Newport Beach Fights Back Against California ‘Sanctuary State’ Law
A California city is considering a resolution that defies the state’s new sanctuary state law.
Newport Beach, a city of 85,000 in Orange County, is considering a resolution that would exempt the city from compliance with a new law. This state law bars police from reporting to federal immigration authorities detainees who are subject to deportation.
A Safe Haven for Illegal Immigration
SB 54 was signed into law in October 2017 by Governor Jerry Brown. It prohibits law enforcement from asking the immigration status of people they arrest. This controversial law made California a true sanctuary state. Illegal immigrants can live without being held accountable for breaking U.S. immigration law.
Newport Beach’s resolution states the city “respects and supports the United States Constitution” and is “committed to protecting the city of Newport Beach’s residents through the enforcement of local, state, and federal laws.”
The council also calls the state law a “conflict between state and federal law.” They say it is now difficult for California residents to be protected by local law enforcement.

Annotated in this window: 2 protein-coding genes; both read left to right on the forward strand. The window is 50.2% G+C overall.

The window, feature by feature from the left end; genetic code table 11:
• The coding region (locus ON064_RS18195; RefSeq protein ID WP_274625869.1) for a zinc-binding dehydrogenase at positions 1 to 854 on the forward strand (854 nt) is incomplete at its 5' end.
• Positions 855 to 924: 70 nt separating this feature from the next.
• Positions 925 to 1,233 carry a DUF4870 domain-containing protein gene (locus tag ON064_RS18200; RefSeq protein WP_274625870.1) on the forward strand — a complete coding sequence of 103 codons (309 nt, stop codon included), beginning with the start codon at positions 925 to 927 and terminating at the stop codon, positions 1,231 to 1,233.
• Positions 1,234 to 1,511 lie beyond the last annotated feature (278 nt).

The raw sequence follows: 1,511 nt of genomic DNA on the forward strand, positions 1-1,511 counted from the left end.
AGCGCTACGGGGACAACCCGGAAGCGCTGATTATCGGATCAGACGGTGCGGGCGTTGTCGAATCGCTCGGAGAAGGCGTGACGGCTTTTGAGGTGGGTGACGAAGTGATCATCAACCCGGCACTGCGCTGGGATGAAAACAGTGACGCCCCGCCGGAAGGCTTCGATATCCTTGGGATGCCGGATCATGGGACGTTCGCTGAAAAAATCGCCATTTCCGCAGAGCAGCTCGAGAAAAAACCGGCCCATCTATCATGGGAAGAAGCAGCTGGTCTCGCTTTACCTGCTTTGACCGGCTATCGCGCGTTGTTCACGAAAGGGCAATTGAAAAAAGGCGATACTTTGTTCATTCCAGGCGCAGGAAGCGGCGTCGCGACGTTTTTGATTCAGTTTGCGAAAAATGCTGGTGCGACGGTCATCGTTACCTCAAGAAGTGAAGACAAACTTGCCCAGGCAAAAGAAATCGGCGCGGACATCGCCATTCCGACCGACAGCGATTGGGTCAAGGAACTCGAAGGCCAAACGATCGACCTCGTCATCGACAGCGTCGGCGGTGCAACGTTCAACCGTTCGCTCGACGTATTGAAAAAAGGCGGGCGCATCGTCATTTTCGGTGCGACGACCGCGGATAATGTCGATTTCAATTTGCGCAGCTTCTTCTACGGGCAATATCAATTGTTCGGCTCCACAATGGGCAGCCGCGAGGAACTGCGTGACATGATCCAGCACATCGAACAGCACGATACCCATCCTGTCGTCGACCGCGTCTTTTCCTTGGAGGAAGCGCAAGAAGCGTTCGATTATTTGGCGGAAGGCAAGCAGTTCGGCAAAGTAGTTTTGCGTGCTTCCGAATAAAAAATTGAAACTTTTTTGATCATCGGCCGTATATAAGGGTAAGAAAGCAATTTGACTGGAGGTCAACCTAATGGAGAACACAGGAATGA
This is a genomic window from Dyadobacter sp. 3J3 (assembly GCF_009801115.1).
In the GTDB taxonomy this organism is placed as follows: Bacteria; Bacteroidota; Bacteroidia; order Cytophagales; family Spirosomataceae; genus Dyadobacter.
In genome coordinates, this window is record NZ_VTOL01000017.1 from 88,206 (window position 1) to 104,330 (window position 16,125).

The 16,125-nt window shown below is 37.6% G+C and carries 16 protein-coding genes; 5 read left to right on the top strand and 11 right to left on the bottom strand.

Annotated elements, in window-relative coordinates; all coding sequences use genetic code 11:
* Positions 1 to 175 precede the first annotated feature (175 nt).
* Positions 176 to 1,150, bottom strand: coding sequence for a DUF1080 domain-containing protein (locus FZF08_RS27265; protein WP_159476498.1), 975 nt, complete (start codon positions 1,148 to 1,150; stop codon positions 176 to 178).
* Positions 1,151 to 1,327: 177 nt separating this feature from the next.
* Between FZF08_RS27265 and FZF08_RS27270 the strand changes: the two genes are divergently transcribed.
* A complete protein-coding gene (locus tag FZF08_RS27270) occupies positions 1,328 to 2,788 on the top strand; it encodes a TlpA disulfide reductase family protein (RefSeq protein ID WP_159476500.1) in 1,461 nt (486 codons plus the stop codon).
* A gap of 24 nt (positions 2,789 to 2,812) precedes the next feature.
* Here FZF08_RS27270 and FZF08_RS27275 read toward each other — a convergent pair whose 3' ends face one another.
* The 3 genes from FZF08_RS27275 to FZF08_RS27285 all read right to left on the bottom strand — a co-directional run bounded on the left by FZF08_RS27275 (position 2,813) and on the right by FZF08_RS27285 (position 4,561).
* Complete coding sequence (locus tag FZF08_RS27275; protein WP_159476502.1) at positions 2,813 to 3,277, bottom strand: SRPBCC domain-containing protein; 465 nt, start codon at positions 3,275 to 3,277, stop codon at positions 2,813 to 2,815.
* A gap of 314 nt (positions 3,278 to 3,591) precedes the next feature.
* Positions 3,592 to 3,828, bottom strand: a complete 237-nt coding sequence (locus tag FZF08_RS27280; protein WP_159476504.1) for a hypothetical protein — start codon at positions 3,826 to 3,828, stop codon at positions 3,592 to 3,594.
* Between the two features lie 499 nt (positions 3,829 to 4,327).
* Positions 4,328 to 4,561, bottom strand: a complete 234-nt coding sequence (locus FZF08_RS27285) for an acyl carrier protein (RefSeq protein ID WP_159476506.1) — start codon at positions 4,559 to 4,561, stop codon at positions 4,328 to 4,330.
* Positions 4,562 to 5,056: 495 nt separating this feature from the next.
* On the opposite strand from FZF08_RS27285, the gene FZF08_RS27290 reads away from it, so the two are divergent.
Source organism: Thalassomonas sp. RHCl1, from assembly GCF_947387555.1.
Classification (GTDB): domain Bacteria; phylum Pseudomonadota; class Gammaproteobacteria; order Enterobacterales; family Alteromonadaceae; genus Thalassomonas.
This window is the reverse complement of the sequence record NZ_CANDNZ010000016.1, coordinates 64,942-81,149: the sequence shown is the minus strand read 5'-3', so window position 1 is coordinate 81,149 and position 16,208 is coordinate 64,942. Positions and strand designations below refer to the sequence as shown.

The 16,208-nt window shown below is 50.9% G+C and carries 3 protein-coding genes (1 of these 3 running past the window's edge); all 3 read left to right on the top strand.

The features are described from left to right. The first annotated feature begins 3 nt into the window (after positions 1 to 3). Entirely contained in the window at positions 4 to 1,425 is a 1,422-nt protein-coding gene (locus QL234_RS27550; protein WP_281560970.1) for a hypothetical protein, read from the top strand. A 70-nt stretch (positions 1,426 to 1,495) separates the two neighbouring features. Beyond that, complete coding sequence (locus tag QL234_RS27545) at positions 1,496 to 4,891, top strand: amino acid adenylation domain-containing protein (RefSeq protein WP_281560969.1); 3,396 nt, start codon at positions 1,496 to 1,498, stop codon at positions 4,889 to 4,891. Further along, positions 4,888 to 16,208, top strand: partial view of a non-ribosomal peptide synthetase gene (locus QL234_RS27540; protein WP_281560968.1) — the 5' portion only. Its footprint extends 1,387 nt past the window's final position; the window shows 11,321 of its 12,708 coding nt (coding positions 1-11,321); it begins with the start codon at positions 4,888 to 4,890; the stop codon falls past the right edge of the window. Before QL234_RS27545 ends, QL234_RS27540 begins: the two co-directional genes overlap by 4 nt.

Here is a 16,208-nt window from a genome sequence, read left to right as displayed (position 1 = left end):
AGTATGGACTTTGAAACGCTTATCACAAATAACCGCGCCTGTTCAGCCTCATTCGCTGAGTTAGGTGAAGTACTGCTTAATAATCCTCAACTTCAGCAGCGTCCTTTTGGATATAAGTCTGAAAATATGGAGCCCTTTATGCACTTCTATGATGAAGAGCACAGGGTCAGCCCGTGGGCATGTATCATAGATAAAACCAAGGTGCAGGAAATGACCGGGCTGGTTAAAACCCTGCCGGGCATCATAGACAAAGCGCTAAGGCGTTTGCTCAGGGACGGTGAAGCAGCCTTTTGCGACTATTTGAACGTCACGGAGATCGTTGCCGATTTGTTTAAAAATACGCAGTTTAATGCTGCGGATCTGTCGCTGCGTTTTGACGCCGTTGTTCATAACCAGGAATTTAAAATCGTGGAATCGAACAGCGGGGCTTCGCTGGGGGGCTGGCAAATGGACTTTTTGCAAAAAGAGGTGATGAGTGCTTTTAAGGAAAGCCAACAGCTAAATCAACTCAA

This is not the first time Newport Beach has fought this law. In August 2017, before Governor Brown signed SB 54 into law, Newport Beach sent a letter to the state legislature strongly opposing the bill.
Meanwhile, the U.S. Department of Justice filed a lawsuit against California under the Supremacy Clause. A sanctuary state law obstructs standing immigration law, thus violating the Constitution.
Newport Beach is not the only city fighting this sanctuary state law. Several cities, including Fountain Valley and Huntington Beach, have either joined the federal lawsuit or filed a suit of their own. San Juan Capistrano, Aliso Viejo, Mission Viejo and Yorba Linda are also opposed to the law.
Newport Beach’s council will hear the matter on Tuesday.